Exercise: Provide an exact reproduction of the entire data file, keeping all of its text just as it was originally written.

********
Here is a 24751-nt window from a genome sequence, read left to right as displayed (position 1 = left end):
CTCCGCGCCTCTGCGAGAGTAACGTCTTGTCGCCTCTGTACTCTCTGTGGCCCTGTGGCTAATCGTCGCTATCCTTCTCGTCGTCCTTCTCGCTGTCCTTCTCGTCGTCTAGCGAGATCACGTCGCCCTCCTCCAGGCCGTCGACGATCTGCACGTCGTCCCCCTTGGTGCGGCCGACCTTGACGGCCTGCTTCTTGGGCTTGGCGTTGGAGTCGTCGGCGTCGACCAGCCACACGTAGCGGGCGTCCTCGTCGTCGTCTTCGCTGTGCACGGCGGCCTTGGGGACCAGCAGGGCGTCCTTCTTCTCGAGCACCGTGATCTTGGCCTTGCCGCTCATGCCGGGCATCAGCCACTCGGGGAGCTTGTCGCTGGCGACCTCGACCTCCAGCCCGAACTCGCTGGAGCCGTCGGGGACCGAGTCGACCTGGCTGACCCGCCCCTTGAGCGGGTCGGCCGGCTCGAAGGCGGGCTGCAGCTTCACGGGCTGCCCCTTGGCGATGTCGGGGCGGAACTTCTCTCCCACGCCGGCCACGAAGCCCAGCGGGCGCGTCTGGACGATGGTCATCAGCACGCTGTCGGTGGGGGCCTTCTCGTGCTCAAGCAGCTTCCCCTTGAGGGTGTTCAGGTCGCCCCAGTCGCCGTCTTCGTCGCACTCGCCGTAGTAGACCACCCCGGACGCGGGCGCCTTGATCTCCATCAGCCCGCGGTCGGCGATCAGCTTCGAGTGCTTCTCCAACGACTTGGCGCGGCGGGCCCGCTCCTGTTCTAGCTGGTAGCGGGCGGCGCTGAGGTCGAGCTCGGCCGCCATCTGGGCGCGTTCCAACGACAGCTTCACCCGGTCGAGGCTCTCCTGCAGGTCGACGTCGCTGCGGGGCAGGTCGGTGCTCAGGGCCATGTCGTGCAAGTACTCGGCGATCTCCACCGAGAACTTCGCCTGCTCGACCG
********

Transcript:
Here is a 24751-nt window from a genome sequence, read left to right as displayed (position 1 = left end):
CTCCGCGCCTCTGCGAGAGTAACGTCTTGTCGCCTCTGTACTCTCTGTGGCCCTGTGGCTAATCGTCGCTATCCTTCTCGTCGTCCTTCTCGCTGTCCTTCTCGTCGTCTAGCGAGATCACGTCGCCCTCCTCCAGGCCGTCGACGATCTGCACGTCGTCCCCCTTGGTGCGGCCGACCTTGACGGCCTGCTTCTTGGGCTTGGCGTTGGAGTCGTCGGCGTCGACCAGCCACACGTAGCGGGCGTCCTCGTCGTCGTCTTCGCTGTGCACGGCGGCCTTGGGGACCAGCAGGGCGTCCTTCTTCTCGAGCACCGTGATCTTGGCCTTGCCGCTCATGCCGGGCATCAGCCACTCGGGGAGCTTGTCGCTGGCGACCTCGACCTCCAGCCCGAACTCGCTGGAGCCGTCGGGGACCGAGTCGACCTGGCTGACCCGCCCCTTGAGCGGGTCGGCCGGCTCGAAGGCGGGCTGCAGCTTCACGGGCTGCCCCTTGGCGATGTCGGGGCGGAACTTCTCTCCCACGCCGGCCACGAAGCCCAGCGGGCGCGTCTGGACGATGGTCATCAGCACGCTGTCGGTGGGGGCCTTCTCGTGCTCAAGCAGCTTCCCCTTGAGGGTGTTCAGGTCGCCCCAGTCGCCGTCTTCGTCGCACTCGCCGTAGTAGACCACCCCGGACGCGGGCGCCTTGATCTCCATCAGCCCGCGGTCGGCGATCAGCTTCGAGTGCTTCTCCAACGACTTGGCGCGGCGGGCCCGCTCCTGTTCTAGCTGGTAGCGGGCGGCGCTGAGGTCGAGCTCGGCCGCCATCTGGGCGCGTTCCAACGACAGCTTCACCCGGTCGAGGCTCTCCTGCAGGTCGACGTCGCTGCGGGGCAGGTCGGTGCTCAGGGCCATGTCGTGCAAGTACTCGGCGATCTCCACCGAGAACTTCGCCTGCTCGACCG